Attention is a form of affection for dogs, and when they receive a human’s attention, it pleases and satisfies a need for them. It is important to be aware of the dog’s state of mind when you are giving the attention and affection they seek.
If a dog is barking and you start to pet him, the dog will receive a message that if he barks he will receive petting and affection.
Often times when a small dog starts to bark at strangers, the owner will pick up the small dog in order to calm him down. The dog loves to be picked up and learns that if he barks and guards the owner, he will get the affection he desires. The owner is nurturing this behavior and the dog continues to bark, guard, and is labeled “not good with strangers.”
Rather than picking the small dog up when he barks at strangers, he must be reminded that the owner has the situation handled. Keep the dog on a short but loose leash by your side, rather than in front of you. The dog should only be picked up when he is calm, that way he learns that he will receive your attention and affection when he is calm.
Another example is when a dog is scared or frightened. If you pet and sweet talk the dog when he is scared, the dog is learning that he will receive your comfort and affection when he is sacred, which potentially enables that frightened response and behavior. A different response would be to stay calm and go about your business as usual so you are not feeding the dog’s fears with your own worry and extra attention.
When a dog is jumping all over you, rather than talking to the dog or petting the dog, ignore the dog by turning your back to him. As soon as he is calm, then you can turn around and give him your attention through talk and touch.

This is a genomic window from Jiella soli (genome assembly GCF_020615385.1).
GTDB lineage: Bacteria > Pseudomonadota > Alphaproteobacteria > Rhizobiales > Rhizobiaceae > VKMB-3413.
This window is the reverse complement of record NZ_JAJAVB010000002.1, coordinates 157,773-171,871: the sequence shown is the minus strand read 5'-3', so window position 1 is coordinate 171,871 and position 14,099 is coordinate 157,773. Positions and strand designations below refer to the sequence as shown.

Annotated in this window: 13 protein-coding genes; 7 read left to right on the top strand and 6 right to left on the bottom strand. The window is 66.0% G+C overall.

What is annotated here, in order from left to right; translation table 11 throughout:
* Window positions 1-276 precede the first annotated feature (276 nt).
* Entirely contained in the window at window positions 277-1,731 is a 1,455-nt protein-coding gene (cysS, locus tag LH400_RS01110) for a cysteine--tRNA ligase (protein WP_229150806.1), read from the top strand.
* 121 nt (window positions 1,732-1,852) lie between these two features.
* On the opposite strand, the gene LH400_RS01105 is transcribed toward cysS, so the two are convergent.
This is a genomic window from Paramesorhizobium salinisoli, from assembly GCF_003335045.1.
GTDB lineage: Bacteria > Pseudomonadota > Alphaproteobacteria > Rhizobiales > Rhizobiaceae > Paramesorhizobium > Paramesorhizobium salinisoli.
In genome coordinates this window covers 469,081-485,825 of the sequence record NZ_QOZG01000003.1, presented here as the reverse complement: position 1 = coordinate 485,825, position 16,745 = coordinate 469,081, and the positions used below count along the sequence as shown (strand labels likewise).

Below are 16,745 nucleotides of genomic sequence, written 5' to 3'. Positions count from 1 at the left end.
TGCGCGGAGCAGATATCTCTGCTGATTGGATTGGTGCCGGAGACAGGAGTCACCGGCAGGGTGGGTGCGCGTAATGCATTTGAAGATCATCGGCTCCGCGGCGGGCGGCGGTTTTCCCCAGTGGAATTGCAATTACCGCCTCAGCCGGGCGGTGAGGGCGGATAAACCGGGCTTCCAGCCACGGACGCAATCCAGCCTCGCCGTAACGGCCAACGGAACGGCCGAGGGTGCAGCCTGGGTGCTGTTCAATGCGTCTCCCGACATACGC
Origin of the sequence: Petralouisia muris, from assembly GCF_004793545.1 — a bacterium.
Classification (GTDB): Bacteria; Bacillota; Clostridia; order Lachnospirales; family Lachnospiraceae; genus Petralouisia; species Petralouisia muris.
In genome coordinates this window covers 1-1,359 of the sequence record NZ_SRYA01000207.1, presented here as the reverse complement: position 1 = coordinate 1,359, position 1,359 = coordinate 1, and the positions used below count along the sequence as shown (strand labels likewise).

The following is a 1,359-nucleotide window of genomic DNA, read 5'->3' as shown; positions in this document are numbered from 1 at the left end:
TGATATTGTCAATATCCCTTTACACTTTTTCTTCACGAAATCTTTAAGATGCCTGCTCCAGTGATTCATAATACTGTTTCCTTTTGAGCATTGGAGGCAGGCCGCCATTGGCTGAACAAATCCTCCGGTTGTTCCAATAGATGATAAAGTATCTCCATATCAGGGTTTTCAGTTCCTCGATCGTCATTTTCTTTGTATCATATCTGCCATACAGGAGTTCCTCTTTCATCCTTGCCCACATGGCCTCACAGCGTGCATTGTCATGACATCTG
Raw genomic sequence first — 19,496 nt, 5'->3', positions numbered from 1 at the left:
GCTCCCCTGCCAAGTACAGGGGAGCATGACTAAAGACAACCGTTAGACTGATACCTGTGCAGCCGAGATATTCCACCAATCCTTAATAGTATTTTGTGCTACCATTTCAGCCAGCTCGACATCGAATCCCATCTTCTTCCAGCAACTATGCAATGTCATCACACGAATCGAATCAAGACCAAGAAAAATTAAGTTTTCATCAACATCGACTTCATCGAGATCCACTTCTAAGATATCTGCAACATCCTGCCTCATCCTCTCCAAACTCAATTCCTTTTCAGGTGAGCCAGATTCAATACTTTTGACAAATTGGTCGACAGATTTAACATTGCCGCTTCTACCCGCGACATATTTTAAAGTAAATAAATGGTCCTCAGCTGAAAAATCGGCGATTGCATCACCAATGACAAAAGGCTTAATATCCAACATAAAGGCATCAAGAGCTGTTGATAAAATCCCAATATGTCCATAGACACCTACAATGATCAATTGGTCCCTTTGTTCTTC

The best time to give a dog attention and affection is when he is sitting quietly. This way he learns that he will be rewarded when he is calm.
Timing is everything when you are giving attention and affection to a dog. Consider your dog’s behavior and their state of mind as you hand them a treat or start to pet them. Rewarding them when they are excited will reinforce the excitement, and rewarding them when they are in a quiet, peaceful state of mind will reinforce more quiet, peaceful behavior.
The same goes for aggressive behavior, pulling, and whimpering – be considerate of what you are rewarding with your attention. When the dog stops whining, pulling, or lunging, that is when you give them affection. It is important to address adverse behavior and correct it as necessary, but do so with an awareness of the timing of your attention and what kind of attention you are giving your dog.
Having an awareness of your dog’s state of mind when you are giving them the attention and affection they seek will lead to you helping the dog experience balance and harmony!
Michael Burke is an Animal Communicator, Behavior Consultant, and Intuitive Life Coach. His mission is to help people better understand and communicate with their animals and overcome behavioral challenges. He also coaches people on how to improve their own energy, find balance, clear blocks and achieve their goals.
Michael communicates with animals intuitively in order to answer questions, find solutions and provide people and animals with peace, harmony, confidence and clarity. During an animal communication session with Michael, his clients receive guidance and support regarding behavior issues, health challenges, emotional obstacles and end of life crossroads. His unique approach combines his background as an intuitive with his experience in dog psychology, behavior and training, and energy healing.
Michael is a graduate of the Animal Behavior College and also works as a Dog Trainer at Cesar Millan’s Dog Psychology Center in Santa Clarita, CA, helping dogs with socialization, obedience, mastering the walk, and agility. Michael’s personal pack includes 3 dogs – a Pit Bull Mix, an Australian Shepherd/ Blue Heeler Mix, an Australian Shepherd puppy, and two cats.